Lack of sleep is overall bad for health. But a recent study shows us the consequences are worse than previously thought. Chronically-disrupted sleep can trigger heart disease and dementia. New research shows just how little sleep is too little.
It's more than just annoying, snoring is your body talking to you.
"Snoring is really the sound that is made by the upper airway muscles when the airway is collapsing," said Dr. Nancy Foldvary of the Cleveland Clinic.
Foldvary says anyone who snores has some degree of sleep apnea, which causes poor quality of sleep. The result can be dangerous plaque that stiffens the arteries.
"Poor sleep can alter the regulation of hormones, it can cause increased inflammation," said Kelsie Full, Ph.D, MPH, an epidemiologist with Vanderbilt University Medical Center.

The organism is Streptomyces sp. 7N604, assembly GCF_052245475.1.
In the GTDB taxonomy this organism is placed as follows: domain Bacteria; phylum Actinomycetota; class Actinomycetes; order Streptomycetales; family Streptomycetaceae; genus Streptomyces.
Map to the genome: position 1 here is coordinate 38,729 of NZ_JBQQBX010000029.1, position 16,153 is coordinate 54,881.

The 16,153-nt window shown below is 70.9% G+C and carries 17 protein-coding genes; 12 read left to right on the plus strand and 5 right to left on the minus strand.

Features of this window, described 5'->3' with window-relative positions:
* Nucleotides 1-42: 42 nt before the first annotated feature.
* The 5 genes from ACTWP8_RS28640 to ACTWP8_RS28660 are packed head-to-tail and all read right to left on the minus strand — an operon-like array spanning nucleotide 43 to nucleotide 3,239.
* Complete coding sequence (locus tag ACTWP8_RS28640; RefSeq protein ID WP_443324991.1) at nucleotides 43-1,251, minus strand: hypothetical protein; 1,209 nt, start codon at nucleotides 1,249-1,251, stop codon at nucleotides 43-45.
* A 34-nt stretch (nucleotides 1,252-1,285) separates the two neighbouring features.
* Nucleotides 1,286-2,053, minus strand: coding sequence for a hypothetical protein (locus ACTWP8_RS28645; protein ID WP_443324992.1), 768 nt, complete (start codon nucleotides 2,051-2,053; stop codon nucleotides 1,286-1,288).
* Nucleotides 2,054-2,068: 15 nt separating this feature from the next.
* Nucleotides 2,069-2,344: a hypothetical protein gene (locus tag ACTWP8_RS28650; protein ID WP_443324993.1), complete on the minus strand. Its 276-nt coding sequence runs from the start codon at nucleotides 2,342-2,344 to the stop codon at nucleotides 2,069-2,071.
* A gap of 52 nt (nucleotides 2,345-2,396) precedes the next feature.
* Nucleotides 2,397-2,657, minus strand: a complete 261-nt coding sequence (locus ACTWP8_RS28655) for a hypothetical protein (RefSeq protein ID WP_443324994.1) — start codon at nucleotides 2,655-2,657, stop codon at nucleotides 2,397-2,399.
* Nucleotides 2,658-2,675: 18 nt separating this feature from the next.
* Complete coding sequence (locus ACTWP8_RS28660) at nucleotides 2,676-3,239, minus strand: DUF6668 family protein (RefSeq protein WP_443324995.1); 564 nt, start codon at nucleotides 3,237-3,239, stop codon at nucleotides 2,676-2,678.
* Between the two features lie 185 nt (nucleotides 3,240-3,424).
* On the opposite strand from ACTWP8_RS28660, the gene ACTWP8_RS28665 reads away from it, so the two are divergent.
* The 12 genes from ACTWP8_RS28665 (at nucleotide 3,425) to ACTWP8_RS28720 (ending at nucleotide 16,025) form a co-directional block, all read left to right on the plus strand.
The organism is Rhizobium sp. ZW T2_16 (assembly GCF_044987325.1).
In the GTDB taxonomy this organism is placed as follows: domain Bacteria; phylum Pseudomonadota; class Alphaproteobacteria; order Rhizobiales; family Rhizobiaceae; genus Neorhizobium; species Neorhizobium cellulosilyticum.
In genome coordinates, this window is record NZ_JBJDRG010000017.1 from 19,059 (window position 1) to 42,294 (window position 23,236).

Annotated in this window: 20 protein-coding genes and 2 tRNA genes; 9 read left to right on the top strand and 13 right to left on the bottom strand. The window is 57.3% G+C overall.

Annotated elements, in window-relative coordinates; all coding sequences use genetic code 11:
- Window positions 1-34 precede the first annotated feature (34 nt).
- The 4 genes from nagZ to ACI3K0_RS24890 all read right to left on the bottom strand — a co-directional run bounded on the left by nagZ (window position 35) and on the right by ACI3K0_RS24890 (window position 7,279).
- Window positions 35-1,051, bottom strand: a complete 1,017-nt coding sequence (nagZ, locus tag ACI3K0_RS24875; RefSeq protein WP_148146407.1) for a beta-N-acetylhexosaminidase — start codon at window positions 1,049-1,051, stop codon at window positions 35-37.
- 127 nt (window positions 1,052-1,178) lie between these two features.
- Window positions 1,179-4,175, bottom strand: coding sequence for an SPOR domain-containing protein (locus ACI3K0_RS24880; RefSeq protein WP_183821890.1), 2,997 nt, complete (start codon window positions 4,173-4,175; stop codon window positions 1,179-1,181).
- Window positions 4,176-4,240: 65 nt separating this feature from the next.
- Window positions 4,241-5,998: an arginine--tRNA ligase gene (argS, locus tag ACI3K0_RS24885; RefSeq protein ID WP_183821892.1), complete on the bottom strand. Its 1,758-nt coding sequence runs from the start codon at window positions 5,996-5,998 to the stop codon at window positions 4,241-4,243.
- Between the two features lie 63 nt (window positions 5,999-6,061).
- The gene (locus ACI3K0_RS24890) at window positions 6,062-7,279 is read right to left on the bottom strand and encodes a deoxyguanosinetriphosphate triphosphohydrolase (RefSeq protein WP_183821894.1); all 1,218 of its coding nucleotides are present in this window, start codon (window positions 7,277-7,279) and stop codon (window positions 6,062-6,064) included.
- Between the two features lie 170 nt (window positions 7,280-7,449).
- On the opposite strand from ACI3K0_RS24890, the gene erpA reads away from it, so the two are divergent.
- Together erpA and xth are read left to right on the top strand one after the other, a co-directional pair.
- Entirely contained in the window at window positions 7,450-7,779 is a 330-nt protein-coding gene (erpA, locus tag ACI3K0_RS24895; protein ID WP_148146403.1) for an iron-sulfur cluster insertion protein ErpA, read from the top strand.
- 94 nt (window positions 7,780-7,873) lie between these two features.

This can lead to stroke, high blood pressure and dropping oxygen levels. The body is prevented from cleansing and repairing itself.
"For the brain, sleep is the time when the brain is flushed of harmful toxins," Full said.
Airway blockage can cause a person to unknowingly wake up frequently and feel tired upon waking in the morning. On top of this, many people don't sleep at the same time every night.
"In our large sample, we found that approximately 40% of adults had irregular sleep patterns, and their sleep was varying across the week by about 90 minutes or more," she said.
Researchers found inconsistent bedtimes equals less quality rest. Doctors warn that sleep issues should not be ignored.
"Most recently we've learned that people who...don't get at least seven hours of sleep per night, and this includes people with sleep apnea who have a lot of sleep disruptions, are at higher risk to develop dementia over the course of their lifetime when they get older," said Foldvary.
An estimated 83.6 million Americans sleep fewer than seven hours. Factors such as obesity, chronic illness and even where you live have an impact on sleep.
For more information, visit www.sleepfoundation.org.